Fast Facts – Dementia and Alzheimer’s Disease

 

Source: Plassman, BL., et al (2007.) Prevalence of Dementia in the United States: The Aging Demographics and Memory Study. Neuroepidemiology; 29:125-132.

Dementia describes a group of symptoms involving memory, thinking, behavior and ability to perform every day activities.

Alzheimer’s disease is a type of dementia – the most common type. Other types include vascular dementia, dementia with Lewy Bodies and frontotemporal dementia.

By the Numbers:

Over 5.3 million Americans are diagnosed with Alzheimer’s disease. Most of them were diagnosed when over the age of 65, and almost 2/3 are women.[1]

  • 200,000 people were diagnosed with Younger-Onset Alzheimer’s, under the age of 65.[2]
  • Alzheimer’s is the 6th leading cause of death in the United States.[3]
  • Alzheimer’s is expensive – to all of us. In 2015, the total cost of all dementias will be $226 billion.[4]

Stigma:

Because of misconceptions and stigma, people are often reluctant to acknowledge signs of dementia, and therefore to access needed help, whether from friends and family or healthcare providers.[5] Healthcare providers oftentimes don’t know how to tell their patients about their Alzheimer’s diagnosis.[6] Only 45% of people with Alzheimer’s disease or their caregivers report being told of their diagnosis, compared to 90% of other diseases.[7] This leads to a delay in diagnosis and loss of vital time to make decisions and plan. The belief that nothing can be done until the disease progresses impacts healthcare providers’ reluctance to disclose a diagnosis early.[8]

Emphasizing the symptoms of dementia, rather than acknowledging and supporting the capabilities of those with the syndrome, leads to isolation. It is a barrier to improving the care and well-being of people with dementia.[9]


 

[1] Alzheimer’s Association. 2015 Alzheimer’s Disease Facts and Figures. Alzheimer’s & Dementia 2015;11(3)332+. http://www.alz.org/facts/downloads/facts_figures_2015.pdf, accessed 6/2/15.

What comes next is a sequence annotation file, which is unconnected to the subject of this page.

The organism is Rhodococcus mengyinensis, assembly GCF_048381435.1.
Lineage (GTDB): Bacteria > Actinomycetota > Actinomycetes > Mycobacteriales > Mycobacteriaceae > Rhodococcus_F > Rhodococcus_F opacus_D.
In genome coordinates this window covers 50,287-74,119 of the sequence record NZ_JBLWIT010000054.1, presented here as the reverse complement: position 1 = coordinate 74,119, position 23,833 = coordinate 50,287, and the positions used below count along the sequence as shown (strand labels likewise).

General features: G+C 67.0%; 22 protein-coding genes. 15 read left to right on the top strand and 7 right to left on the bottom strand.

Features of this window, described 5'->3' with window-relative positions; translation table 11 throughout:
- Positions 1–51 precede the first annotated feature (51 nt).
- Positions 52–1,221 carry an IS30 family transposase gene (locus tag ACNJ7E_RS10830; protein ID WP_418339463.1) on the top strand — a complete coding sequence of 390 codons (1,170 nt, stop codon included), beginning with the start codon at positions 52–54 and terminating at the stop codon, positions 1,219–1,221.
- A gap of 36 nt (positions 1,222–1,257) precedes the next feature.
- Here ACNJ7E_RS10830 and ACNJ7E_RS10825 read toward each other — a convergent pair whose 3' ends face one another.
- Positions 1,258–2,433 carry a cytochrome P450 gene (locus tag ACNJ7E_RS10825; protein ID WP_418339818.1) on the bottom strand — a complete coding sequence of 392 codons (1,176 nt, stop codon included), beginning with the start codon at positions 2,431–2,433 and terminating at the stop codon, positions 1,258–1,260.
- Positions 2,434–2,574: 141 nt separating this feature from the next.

[2] Ibid

[3] Ibid

[4] Ibid

[5] Batsch NL, Mittelman MS. World Alzheimer Report 2012: Overcoming the stigma of dementia. Alzheimer’s Disease International, 2012.

[6] Phillips, J., Pond, C. D., Paterson, N. E., Howell, C., Shell, A., Stocks, N. P., … Marley, J. E. (2012). Difficulties in disclosing the diagnosis of dementia: a qualitative study in general practice. The British Journal of General Practice,62(601), e546–e553.

[7] Alzheimer’s Association. 2015 Alzheimer’s Disease Facts and Figures. Alzheimer’s & Dementia 2015;11(3)332+. http://www.alz.org/facts/downloads/facts_figures_2015.pdf, accessed 6/2/15.

[8] Vernooij-Dassen, MJFJ., Moniz-Cook, ED., Woods, RT et al (2005.) Factors affecting timely recognition and diagnosis of dementia across Europe: from awareness to stigma International Journal of Geriatric Psychiatry; 20,(4) 377–386.

[9] Batsch NL, Mittelman MS. World Alzheimer Report 2012: Overcoming the stigma of dementia. Alzheimer’s Disease International, 2012.

Spotlight Calendar

Each month B Stigma-Free will spotlight a different area for attention. Blog articles, fact sheets and social media emphasis will call attention to the issue of stigma and the identified topic. Do you have suggestions for us to include? Tell us your ideas here.

Future Spotlight Topics:

June 2015 – Alzheimer’s Disease

July 2015 – Criminal Records

August 2015 – Skin Conditions

September 2015 – Deafness

October 2015 – Dwarfism

November 2015 – PTSD

December 2015 – Religion

January 2016 – Socio-Economic Status

February 2016 – Eating Disorders

March 2016 – Learning Disabilities

April 2016 – Substance Abuse

May 2016 – Older People

September 2016 – Albinism